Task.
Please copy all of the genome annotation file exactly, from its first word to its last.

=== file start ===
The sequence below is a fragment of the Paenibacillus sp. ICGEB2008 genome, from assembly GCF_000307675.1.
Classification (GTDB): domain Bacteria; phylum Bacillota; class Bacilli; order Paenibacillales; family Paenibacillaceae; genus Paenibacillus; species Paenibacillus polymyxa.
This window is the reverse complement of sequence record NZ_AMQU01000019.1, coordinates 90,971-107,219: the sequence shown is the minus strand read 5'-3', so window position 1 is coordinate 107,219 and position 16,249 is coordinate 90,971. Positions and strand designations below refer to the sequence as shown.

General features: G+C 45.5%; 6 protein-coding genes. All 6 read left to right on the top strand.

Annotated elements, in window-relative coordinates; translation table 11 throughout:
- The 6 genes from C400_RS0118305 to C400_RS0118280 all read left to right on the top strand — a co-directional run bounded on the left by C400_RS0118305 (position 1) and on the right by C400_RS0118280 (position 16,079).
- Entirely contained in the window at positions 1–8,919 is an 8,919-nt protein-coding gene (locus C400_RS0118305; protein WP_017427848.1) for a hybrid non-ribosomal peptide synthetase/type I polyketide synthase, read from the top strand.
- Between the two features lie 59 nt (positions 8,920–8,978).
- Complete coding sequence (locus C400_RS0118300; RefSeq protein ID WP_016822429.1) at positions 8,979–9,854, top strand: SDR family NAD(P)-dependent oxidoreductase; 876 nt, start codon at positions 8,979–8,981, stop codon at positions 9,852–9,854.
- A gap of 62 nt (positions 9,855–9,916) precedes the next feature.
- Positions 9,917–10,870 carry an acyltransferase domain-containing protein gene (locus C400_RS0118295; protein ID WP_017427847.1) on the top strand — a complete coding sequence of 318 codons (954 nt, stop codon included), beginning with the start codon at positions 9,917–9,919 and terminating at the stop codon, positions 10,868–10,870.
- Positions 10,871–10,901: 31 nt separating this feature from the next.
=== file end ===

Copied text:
The sequence below is a fragment of the Paenibacillus sp. ICGEB2008 genome, from assembly GCF_000307675.1.
Classification (GTDB): domain Bacteria; phylum Bacillota; class Bacilli; order Paenibacillales; family Paenibacillaceae; genus Paenibacillus; species Paenibacillus polymyxa.
This window is the reverse complement of sequence record NZ_AMQU01000019.1, coordinates 90,971-107,219: the sequence shown is the minus strand read 5'-3', so window position 1 is coordinate 107,219 and position 16,249 is coordinate 90,971. Positions and strand designations below refer to the sequence as shown.

General features: G+C 45.5%; 6 protein-coding genes. All 6 read left to right on the top strand.

Annotated elements, in window-relative coordinates; translation table 11 throughout:
- The 6 genes from C400_RS0118305 to C400_RS0118280 all read left to right on the top strand — a co-directional run bounded on the left by C400_RS0118305 (position 1) and on the right by C400_RS0118280 (position 16,079).
- Entirely contained in the window at positions 1–8,919 is an 8,919-nt protein-coding gene (locus C400_RS0118305; protein WP_017427848.1) for a hybrid non-ribosomal peptide synthetase/type I polyketide synthase, read from the top strand.
- Between the two features lie 59 nt (positions 8,920–8,978).
- Complete coding sequence (locus C400_RS0118300; RefSeq protein ID WP_016822429.1) at positions 8,979–9,854, top strand: SDR family NAD(P)-dependent oxidoreductase; 876 nt, start codon at positions 8,979–8,981, stop codon at positions 9,852–9,854.
- A gap of 62 nt (positions 9,855–9,916) precedes the next feature.
- Positions 9,917–10,870 carry an acyltransferase domain-containing protein gene (locus C400_RS0118295; protein ID WP_017427847.1) on the top strand — a complete coding sequence of 318 codons (954 nt, stop codon included), beginning with the start codon at positions 9,917–9,919 and terminating at the stop codon, positions 10,868–10,870.
- Positions 10,871–10,901: 31 nt separating this feature from the next.